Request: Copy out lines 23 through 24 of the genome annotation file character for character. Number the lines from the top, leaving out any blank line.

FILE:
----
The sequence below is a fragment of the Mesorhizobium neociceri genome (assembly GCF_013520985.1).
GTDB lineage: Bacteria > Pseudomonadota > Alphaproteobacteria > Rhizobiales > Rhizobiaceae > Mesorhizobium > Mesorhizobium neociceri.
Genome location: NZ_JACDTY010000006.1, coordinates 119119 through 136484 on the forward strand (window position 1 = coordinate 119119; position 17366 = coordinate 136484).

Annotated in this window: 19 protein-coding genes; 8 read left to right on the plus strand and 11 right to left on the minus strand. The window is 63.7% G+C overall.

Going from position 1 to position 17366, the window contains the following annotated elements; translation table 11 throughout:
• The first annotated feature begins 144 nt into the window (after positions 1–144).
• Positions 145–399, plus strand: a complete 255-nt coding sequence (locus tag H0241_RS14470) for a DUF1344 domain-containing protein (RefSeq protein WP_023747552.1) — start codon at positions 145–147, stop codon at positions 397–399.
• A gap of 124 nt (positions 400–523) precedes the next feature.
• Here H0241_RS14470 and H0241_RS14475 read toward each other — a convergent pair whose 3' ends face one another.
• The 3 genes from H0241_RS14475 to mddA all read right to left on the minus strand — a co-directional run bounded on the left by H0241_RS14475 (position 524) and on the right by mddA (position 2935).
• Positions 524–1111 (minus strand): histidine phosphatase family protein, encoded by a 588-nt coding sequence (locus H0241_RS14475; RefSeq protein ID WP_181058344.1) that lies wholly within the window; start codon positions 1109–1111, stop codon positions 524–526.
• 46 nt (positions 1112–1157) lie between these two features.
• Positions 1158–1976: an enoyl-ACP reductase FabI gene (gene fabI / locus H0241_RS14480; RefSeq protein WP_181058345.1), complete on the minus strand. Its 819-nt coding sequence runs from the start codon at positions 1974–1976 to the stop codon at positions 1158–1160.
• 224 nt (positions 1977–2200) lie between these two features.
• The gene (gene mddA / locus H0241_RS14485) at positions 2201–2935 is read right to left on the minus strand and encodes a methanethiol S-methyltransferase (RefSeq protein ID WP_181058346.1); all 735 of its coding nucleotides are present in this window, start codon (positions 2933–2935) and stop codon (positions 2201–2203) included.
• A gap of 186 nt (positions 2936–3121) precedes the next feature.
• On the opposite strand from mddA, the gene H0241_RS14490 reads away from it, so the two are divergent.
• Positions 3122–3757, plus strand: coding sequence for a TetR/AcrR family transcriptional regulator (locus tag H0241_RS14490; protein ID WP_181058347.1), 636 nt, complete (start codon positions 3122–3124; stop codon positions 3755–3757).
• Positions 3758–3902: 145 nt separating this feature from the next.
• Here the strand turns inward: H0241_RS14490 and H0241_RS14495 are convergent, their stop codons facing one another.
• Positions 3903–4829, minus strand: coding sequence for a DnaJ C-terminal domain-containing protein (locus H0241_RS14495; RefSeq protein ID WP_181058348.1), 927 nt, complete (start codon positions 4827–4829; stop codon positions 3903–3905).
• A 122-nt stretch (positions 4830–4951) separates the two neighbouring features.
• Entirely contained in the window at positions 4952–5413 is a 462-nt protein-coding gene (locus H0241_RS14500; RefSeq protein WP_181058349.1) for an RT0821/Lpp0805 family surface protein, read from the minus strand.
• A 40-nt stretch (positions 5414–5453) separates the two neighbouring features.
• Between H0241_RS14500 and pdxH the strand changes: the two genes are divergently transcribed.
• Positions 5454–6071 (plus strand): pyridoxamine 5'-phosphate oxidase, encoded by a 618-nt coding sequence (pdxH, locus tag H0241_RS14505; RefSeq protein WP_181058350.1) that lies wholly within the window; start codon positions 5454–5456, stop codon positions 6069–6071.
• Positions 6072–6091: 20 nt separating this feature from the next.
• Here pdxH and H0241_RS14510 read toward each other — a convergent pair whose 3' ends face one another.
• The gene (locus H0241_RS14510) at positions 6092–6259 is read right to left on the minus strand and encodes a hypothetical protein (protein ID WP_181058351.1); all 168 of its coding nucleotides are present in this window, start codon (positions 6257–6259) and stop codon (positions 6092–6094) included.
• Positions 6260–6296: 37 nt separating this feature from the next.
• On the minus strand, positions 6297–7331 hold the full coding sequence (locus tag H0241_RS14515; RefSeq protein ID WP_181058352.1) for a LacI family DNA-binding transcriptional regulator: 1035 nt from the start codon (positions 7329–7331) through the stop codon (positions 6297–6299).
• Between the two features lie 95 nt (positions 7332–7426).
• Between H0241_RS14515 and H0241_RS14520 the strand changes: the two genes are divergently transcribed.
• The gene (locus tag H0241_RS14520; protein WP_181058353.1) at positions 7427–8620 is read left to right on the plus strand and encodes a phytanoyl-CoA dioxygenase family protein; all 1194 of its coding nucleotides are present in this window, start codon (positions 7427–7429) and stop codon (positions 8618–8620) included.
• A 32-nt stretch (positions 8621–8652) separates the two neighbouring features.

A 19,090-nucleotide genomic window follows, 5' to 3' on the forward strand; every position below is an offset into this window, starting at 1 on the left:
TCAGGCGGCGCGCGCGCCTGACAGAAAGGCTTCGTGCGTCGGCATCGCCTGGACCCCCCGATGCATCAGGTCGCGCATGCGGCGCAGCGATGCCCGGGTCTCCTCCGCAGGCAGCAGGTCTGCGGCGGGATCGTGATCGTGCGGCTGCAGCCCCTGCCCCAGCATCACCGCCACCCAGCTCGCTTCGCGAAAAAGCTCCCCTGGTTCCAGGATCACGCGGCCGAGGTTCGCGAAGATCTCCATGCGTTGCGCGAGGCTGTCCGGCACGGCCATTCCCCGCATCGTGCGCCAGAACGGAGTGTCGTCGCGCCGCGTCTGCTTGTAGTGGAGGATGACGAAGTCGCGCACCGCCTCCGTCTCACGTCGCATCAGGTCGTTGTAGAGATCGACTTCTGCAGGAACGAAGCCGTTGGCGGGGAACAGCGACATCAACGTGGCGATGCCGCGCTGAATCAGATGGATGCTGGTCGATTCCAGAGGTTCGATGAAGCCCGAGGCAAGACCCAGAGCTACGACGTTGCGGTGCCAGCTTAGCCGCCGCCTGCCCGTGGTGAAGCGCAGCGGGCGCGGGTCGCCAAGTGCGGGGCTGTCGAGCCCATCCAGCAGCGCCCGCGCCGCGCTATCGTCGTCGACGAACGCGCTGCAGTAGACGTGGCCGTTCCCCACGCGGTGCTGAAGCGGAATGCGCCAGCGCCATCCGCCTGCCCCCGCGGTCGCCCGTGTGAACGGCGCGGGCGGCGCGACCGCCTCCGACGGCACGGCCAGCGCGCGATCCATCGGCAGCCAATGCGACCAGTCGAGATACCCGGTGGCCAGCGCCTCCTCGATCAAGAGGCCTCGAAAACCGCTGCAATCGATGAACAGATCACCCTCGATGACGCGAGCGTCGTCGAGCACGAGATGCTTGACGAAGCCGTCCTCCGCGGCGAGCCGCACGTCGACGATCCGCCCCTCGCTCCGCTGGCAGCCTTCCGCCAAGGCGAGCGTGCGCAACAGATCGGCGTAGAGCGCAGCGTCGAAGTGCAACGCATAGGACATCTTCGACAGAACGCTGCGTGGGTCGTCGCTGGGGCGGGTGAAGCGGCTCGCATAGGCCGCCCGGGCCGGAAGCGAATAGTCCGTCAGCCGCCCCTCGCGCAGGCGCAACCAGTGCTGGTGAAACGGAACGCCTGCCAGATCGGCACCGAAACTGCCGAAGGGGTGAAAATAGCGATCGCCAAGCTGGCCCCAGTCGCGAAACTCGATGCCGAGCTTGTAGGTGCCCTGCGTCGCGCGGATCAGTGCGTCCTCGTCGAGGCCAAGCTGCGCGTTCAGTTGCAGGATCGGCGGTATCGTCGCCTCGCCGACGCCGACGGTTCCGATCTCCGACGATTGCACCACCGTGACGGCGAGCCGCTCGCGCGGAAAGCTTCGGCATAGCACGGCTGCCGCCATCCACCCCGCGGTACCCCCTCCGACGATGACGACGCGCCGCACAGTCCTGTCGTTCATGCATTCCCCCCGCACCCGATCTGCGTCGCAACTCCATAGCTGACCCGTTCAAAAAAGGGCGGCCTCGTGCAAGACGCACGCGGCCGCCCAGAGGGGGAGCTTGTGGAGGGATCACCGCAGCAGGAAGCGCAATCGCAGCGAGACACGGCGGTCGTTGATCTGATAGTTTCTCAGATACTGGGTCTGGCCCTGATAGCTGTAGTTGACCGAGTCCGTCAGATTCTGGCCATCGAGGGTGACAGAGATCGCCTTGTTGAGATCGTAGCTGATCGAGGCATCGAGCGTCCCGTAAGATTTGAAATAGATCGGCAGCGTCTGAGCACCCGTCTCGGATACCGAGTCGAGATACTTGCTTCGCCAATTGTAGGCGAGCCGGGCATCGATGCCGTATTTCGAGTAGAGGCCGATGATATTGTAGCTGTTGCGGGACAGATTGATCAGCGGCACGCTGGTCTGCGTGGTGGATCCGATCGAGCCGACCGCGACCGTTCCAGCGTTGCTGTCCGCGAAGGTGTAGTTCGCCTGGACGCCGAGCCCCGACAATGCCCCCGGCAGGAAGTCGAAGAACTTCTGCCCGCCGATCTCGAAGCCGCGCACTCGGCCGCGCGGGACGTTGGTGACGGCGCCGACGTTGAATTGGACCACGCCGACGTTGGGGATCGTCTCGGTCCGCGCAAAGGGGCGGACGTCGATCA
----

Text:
• Entirely contained in the window at positions 4952–5413 is a 462-nt protein-coding gene (locus H0241_RS14500; RefSeq protein WP_181058349.1) for an RT0821/Lpp0805 family surface protein, read from the minus strand.
• A 40-nt stretch (positions 5414–5453) separates the two neighbouring features.